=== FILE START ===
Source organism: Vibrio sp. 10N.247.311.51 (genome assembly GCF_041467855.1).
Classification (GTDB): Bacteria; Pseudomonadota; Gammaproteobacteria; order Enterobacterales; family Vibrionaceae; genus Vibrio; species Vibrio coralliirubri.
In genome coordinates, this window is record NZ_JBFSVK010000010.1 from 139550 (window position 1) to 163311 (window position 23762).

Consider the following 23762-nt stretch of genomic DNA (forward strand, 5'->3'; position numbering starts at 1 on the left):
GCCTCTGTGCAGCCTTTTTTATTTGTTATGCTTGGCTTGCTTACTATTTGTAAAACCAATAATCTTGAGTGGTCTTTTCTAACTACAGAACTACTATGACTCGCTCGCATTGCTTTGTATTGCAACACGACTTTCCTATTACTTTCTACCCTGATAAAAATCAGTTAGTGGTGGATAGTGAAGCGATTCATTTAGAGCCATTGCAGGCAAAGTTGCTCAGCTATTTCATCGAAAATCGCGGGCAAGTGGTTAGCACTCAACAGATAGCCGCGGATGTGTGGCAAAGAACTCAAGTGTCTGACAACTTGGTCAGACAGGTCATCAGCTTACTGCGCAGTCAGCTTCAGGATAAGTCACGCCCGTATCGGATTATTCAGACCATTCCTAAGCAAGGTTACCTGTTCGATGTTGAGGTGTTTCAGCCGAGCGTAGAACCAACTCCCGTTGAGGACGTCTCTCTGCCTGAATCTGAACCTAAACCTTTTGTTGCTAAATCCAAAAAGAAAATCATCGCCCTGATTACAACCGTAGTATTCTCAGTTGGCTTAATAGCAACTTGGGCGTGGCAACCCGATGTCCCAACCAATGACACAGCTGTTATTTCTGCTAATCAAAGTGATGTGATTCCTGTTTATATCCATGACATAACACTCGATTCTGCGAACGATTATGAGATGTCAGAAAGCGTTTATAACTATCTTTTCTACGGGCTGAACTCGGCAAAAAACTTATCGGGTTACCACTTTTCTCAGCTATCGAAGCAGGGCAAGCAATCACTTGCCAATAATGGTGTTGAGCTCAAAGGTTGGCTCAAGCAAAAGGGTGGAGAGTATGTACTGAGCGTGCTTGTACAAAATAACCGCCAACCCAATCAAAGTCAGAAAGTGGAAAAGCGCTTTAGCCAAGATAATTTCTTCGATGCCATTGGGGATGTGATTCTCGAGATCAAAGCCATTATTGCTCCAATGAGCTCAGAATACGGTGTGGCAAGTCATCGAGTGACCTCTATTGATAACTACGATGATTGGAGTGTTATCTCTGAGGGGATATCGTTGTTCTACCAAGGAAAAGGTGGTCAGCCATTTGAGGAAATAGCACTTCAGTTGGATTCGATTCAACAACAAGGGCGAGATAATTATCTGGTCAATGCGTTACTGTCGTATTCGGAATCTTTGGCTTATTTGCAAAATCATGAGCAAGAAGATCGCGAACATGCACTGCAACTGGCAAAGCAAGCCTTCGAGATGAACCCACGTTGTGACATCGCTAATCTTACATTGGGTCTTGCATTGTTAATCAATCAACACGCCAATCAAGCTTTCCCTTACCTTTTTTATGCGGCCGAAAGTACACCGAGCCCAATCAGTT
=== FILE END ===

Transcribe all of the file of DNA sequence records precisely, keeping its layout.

Source organism: Vibrio sp. 10N.247.311.51 (genome assembly GCF_041467855.1).
Classification (GTDB): Bacteria; Pseudomonadota; Gammaproteobacteria; order Enterobacterales; family Vibrionaceae; genus Vibrio; species Vibrio coralliirubri.
In genome coordinates, this window is record NZ_JBFSVK010000010.1 from 139550 (window position 1) to 163311 (window position 23762).

Consider the following 23762-nt stretch of genomic DNA (forward strand, 5'->3'; position numbering starts at 1 on the left):
GCCTCTGTGCAGCCTTTTTTATTTGTTATGCTTGGCTTGCTTACTATTTGTAAAACCAATAATCTTGAGTGGTCTTTTCTAACTACAGAACTACTATGACTCGCTCGCATTGCTTTGTATTGCAACACGACTTTCCTATTACTTTCTACCCTGATAAAAATCAGTTAGTGGTGGATAGTGAAGCGATTCATTTAGAGCCATTGCAGGCAAAGTTGCTCAGCTATTTCATCGAAAATCGCGGGCAAGTGGTTAGCACTCAACAGATAGCCGCGGATGTGTGGCAAAGAACTCAAGTGTCTGACAACTTGGTCAGACAGGTCATCAGCTTACTGCGCAGTCAGCTTCAGGATAAGTCACGCCCGTATCGGATTATTCAGACCATTCCTAAGCAAGGTTACCTGTTCGATGTTGAGGTGTTTCAGCCGAGCGTAGAACCAACTCCCGTTGAGGACGTCTCTCTGCCTGAATCTGAACCTAAACCTTTTGTTGCTAAATCCAAAAAGAAAATCATCGCCCTGATTACAACCGTAGTATTCTCAGTTGGCTTAATAGCAACTTGGGCGTGGCAACCCGATGTCCCAACCAATGACACAGCTGTTATTTCTGCTAATCAAAGTGATGTGATTCCTGTTTATATCCATGACATAACACTCGATTCTGCGAACGATTATGAGATGTCAGAAAGCGTTTATAACTATCTTTTCTACGGGCTGAACTCGGCAAAAAACTTATCGGGTTACCACTTTTCTCAGCTATCGAAGCAGGGCAAGCAATCACTTGCCAATAATGGTGTTGAGCTCAAAGGTTGGCTCAAGCAAAAGGGTGGAGAGTATGTACTGAGCGTGCTTGTACAAAATAACCGCCAACCCAATCAAAGTCAGAAAGTGGAAAAGCGCTTTAGCCAAGATAATTTCTTCGATGCCATTGGGGATGTGATTCTCGAGATCAAAGCCATTATTGCTCCAATGAGCTCAGAATACGGTGTGGCAAGTCATCGAGTGACCTCTATTGATAACTACGATGATTGGAGTGTTATCTCTGAGGGGATATCGTTGTTCTACCAAGGAAAAGGTGGTCAGCCATTTGAGGAAATAGCACTTCAGTTGGATTCGATTCAACAACAAGGGCGAGATAATTATCTGGTCAATGCGTTACTGTCGTATTCGGAATCTTTGGCTTATTTGCAAAATCATGAGCAAGAAGATCGCGAACATGCACTGCAACTGGCAAAGCAAGCCTTCGAGATGAACCCACGTTGTGACATCGCTAATCTTACATTGGGTCTTGCATTGTTAATCAATCAACACGCCAATCAAGCTTTCCCTTACCTTTTTTATGCGGCCGAAAGTACACCGAGCCCAATCAGTT